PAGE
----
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Attorney General William Tong

05/01/2019

ATTORNEY GENERAL TONG ANNOUNCES SETTLEMENT WITH DEVELOPERS FOR REHABILITATION OF MAIN STREET WILLIMANTIC HISTORIC DISTRICT

Attorney General William Tong today announced a negotiated settlement agreement between the state and two property developers to preserve the historic Nathan Hale Hotel building and enhance the Main Street Historic District in Willimantic.

The agreement with RUC Holdings, LLC and 819-833 Main Street, LLC, also includes the State Department of Economic and Community Development, (DECD) State Historic Preservation Office.

The settlement calls for rehabilitation of the brick Hale Hotel at 833 Main Street, incorporating it into a new development, and permits demolition of the wood-frame Hooker Hotel at 819 Main Street because deterioration of the structure makes its preservation neither prudent nor feasible. Both buildings are listed on the National Register of Historic Places as contributing resources to the Main Street Historic District.

DECD’s State Historic Preservation Council requested the Office of the Attorney General to assist in this matter. The OAG initiated discussions with the developers and others to review economic development issues and to explore options for the properties other than demolition.

"This agreement marks a new day for Main Street—allowing new, positive development while preserving an important part of Willimantic's history. The settlement permits the revitalization of the Main Street Historic District, while preserving a structure significant to state history. I am grateful that each side was able to come together to find a common ground that benefits all,” said Attorney General Tong. “My office is committed to working collaboratively to preserve Connecticut’s historic resources. I want to specifically thank Assistant Attorney General Alan Ponanski who did great work bringing all sides together to reach this positive outcome."

“I was proud to be able to help bring businesspeople, local and state leaders together. Our administration has an open door policy for mayors and first selectmen who need the state’s assistance in various matters and it’s great to see that in this case, everyone was able to agree upon a plan of action,” said Lt. Governor Susan Bysiewicz. “The end result of this settlement agreement is a significant reinvestment in one of our state’s walkable downtowns, which will reinforce its historic character and introduce new energy and vibrancy to attract young people to our state."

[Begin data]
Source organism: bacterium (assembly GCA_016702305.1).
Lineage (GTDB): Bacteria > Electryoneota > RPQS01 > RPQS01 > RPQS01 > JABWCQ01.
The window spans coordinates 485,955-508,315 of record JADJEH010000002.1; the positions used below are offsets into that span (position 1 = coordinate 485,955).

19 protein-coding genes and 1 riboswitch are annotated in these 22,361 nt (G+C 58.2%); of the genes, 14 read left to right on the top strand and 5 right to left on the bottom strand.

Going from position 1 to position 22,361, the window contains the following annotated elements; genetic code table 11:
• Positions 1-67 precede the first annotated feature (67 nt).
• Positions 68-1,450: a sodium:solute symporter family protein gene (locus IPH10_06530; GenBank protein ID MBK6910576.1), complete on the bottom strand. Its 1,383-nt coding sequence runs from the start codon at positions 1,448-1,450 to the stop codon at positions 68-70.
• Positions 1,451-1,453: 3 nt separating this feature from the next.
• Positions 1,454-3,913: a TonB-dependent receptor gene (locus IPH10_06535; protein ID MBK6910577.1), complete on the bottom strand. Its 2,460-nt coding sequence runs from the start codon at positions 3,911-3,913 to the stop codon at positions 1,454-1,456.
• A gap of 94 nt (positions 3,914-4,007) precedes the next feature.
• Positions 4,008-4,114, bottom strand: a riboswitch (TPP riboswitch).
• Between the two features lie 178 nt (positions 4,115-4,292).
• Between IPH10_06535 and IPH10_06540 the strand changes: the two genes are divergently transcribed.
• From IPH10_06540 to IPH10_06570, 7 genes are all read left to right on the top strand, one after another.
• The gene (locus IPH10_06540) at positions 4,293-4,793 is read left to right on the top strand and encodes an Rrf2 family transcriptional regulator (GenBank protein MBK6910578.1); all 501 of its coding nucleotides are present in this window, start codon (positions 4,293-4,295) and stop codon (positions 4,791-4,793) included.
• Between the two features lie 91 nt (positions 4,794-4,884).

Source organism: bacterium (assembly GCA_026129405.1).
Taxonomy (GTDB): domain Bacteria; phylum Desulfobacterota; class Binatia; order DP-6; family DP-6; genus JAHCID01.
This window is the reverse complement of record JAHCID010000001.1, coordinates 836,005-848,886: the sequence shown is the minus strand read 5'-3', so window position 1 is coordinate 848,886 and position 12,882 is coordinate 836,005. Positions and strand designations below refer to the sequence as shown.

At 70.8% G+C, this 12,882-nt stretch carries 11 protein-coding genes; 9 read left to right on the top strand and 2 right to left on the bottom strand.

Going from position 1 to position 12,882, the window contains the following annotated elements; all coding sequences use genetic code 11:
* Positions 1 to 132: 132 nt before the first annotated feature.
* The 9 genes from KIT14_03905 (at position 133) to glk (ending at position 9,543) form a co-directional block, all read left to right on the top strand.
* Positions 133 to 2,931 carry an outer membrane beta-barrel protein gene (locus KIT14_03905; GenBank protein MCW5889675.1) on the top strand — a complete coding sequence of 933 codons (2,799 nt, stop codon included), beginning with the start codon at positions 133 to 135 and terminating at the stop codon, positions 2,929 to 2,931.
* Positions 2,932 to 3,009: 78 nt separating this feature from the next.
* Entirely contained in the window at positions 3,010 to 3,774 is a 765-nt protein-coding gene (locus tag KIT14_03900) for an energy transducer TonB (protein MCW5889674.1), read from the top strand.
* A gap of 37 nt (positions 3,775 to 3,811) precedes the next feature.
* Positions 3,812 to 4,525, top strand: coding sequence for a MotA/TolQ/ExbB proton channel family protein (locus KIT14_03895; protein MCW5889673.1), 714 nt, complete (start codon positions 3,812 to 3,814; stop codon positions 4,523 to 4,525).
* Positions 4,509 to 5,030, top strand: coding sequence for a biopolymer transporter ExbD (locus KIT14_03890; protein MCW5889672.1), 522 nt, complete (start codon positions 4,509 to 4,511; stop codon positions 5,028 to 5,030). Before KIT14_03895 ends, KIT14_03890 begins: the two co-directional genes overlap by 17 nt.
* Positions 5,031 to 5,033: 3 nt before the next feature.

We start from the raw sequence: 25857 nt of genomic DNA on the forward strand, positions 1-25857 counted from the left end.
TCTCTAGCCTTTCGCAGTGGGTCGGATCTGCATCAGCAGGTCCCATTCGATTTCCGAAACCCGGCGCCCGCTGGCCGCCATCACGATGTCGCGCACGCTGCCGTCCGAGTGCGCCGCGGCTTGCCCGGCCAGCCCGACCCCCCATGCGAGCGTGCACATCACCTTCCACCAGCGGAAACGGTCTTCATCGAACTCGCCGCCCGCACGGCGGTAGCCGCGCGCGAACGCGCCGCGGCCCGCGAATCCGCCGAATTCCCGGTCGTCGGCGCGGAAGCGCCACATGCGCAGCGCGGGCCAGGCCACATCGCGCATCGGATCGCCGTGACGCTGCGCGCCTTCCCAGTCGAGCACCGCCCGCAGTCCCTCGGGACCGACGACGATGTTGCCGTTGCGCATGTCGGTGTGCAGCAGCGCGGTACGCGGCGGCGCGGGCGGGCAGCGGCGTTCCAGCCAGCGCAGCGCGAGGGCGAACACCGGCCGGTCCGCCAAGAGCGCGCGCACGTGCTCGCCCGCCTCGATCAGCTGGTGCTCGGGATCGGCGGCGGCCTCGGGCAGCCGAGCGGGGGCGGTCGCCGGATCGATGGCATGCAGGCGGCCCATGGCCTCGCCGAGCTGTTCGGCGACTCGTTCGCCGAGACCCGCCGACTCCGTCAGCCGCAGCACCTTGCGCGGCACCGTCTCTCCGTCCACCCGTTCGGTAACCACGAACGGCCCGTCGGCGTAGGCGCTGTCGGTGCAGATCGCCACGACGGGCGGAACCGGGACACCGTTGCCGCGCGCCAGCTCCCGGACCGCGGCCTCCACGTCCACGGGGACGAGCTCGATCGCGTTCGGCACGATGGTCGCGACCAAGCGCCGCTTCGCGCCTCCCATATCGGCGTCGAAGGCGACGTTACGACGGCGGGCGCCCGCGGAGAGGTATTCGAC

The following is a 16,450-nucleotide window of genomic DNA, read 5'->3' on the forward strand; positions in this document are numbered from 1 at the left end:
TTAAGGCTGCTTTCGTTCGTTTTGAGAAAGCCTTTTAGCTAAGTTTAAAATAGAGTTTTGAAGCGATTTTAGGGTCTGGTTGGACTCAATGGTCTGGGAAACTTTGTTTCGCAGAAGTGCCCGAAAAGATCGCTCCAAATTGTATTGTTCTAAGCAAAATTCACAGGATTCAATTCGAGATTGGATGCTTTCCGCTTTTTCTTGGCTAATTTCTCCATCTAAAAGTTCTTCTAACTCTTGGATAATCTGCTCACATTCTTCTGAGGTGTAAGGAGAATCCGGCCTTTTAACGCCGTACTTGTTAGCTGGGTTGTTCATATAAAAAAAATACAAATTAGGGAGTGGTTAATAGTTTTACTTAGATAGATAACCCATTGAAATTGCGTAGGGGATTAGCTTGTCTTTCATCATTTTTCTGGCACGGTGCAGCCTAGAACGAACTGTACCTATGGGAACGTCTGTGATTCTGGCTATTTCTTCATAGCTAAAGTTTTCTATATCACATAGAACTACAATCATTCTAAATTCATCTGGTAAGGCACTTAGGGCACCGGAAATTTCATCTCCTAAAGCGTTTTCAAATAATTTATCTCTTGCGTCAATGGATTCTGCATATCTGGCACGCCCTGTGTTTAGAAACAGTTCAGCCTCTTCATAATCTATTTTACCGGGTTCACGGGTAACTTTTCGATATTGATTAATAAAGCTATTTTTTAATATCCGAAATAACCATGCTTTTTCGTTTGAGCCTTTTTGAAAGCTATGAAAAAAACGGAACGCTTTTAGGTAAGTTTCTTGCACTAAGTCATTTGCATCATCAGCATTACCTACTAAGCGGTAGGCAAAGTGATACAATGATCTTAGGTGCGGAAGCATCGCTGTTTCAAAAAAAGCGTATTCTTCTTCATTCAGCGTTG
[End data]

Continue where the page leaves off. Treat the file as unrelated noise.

“I am thrilled that an agreement has been reached to move our Main Street District forward,” said Senator Mae Flexer (D-Danielson). "This development is critical to the revitalization of our downtown. So many business owners and community leaders have worked hard to get us here today. I want to thank Attorney General Tong for his hard work finding consensus on this vital project and his commitment to our town.”

“I want to thank Attorney General Tong and his staff for working hard to find common ground between the needs of our municipality, the developer and the State Historic Preservation Office. This project means a great deal to the future of Downtown Willimantic. The agreement brings us to a new economic era for our town and at the same time, it continues to preserve our rich, interesting, complex history,” said State Representative Susan Johnson (D – Windham).

“The negotiation with the current property owner to effect a different outcome than the position presented at the Council’s March 6th meeting is tremendously good news,” said Historic Preservation Council Chair Sara O. Nelson. "The information presented at our meeting indicated an extremely difficult set of circumstances with a complicated dynamic between the municipality, the property owner, and the public trust."

"We are appreciative of the Attorney General's help with this project. It is the biggest project in a century on Main Street in Windham and we appreciate the help of the Attorney General," said Windham Town Manager Jim Rivers.

“Willimantic is a place with great potential. We are excited to work with the Town of Windham and to play our small part in the Town’s effort to revitalize Willimantic and Windham by creating more opportunities to make Willimantic a vibrant downtown in which to work, live and play," said developer Martin Kelly.

The agreement also allows the demolition of a garage located behind the Hale Hotel at 833 Main Street. In the event the developers acquire parcels from the Savings Institute, the agreement requires developers to rehabilitate the Marble Front Block, located at 789 Main Street and the Savings Institute, located at 803 Main Street, by incorporating the buildings into a new development.

The agreement further requires the developers to construct new buildings at the vacant or to-be-vacant land at 767, 769, and 779 Main Street, and 14 and 18 Bank Street (property currently owned by the Savings Institute), 804 Main Street (property currently owned by the town), and 819 and rear of 833 Main Street (owned by 819-833 Main Street, LLC). No state or federal funding will be used.

The Nathan Hale Hotel was built in 1926 to accommodate Willimantic’s burgeoning early 20th century mill business and railroad junction in the Age of Rail. It was built through a community fund raising effort to meet a large demand for hotel and cultural facilities. The grand Georgian-style hotel was considered one of the finest hotels in eastern Connecticut.

Assistant Attorney General Alan N. Ponanski assisted the Attorney General in this matter.
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